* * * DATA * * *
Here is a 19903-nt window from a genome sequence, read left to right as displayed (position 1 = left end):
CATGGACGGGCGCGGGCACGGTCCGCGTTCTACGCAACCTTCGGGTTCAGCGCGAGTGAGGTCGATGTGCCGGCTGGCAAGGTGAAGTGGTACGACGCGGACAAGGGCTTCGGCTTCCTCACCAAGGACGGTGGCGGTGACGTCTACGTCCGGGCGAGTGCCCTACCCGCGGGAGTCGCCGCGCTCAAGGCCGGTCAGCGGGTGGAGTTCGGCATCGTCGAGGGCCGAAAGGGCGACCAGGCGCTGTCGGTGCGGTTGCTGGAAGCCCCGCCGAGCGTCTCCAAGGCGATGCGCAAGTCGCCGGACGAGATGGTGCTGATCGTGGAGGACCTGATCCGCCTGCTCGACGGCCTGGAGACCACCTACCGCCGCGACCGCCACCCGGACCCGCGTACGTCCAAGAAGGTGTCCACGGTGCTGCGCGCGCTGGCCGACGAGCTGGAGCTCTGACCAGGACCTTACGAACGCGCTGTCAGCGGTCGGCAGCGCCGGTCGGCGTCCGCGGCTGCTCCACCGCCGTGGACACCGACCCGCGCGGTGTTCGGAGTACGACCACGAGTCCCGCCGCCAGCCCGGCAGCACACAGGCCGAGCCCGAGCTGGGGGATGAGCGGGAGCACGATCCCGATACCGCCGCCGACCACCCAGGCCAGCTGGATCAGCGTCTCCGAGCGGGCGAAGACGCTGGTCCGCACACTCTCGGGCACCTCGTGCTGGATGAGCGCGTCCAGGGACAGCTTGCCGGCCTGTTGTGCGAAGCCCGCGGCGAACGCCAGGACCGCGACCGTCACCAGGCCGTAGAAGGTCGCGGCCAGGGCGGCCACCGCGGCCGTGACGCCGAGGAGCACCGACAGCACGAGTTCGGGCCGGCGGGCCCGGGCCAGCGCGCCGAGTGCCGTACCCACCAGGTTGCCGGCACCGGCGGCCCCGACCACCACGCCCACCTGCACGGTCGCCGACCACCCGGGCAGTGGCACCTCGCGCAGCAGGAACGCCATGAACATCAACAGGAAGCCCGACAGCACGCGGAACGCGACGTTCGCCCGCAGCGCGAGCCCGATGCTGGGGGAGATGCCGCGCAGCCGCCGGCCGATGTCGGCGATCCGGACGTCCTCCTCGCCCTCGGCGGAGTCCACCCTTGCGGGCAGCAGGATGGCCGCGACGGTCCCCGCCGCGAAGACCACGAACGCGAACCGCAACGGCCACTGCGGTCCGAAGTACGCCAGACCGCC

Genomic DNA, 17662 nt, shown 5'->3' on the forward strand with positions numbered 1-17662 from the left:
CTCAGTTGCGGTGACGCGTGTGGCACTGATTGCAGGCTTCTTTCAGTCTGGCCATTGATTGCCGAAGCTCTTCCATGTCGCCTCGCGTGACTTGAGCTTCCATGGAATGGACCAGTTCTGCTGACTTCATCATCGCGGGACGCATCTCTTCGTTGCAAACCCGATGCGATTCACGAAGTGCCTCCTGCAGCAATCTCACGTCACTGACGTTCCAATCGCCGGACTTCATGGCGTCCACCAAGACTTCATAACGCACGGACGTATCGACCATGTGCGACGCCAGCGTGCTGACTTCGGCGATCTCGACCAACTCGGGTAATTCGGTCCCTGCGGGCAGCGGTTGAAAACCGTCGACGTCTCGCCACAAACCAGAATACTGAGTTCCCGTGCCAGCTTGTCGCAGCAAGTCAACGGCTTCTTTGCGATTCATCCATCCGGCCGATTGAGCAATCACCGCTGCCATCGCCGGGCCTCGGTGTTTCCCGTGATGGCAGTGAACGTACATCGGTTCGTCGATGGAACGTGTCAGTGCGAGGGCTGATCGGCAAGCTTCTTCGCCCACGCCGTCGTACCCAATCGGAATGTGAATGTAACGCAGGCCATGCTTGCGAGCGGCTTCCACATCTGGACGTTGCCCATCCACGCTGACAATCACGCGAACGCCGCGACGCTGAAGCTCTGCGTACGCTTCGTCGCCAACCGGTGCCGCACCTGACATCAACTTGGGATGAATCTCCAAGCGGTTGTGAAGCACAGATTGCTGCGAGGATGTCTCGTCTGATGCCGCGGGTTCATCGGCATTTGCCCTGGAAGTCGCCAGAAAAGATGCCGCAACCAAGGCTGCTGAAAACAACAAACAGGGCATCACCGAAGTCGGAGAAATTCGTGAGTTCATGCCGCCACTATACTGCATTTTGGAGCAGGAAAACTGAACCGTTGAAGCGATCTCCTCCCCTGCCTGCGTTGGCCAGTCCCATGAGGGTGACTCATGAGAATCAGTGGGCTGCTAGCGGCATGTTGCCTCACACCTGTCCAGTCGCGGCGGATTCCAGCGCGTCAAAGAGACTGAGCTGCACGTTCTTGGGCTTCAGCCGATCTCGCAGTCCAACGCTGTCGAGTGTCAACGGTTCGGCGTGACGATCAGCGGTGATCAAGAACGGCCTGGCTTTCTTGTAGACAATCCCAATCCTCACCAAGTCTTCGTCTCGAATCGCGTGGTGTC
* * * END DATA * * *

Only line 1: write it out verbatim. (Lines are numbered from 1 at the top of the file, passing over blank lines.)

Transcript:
Here is a 19903-nt window from a genome sequence, read left to right as displayed (position 1 = left end):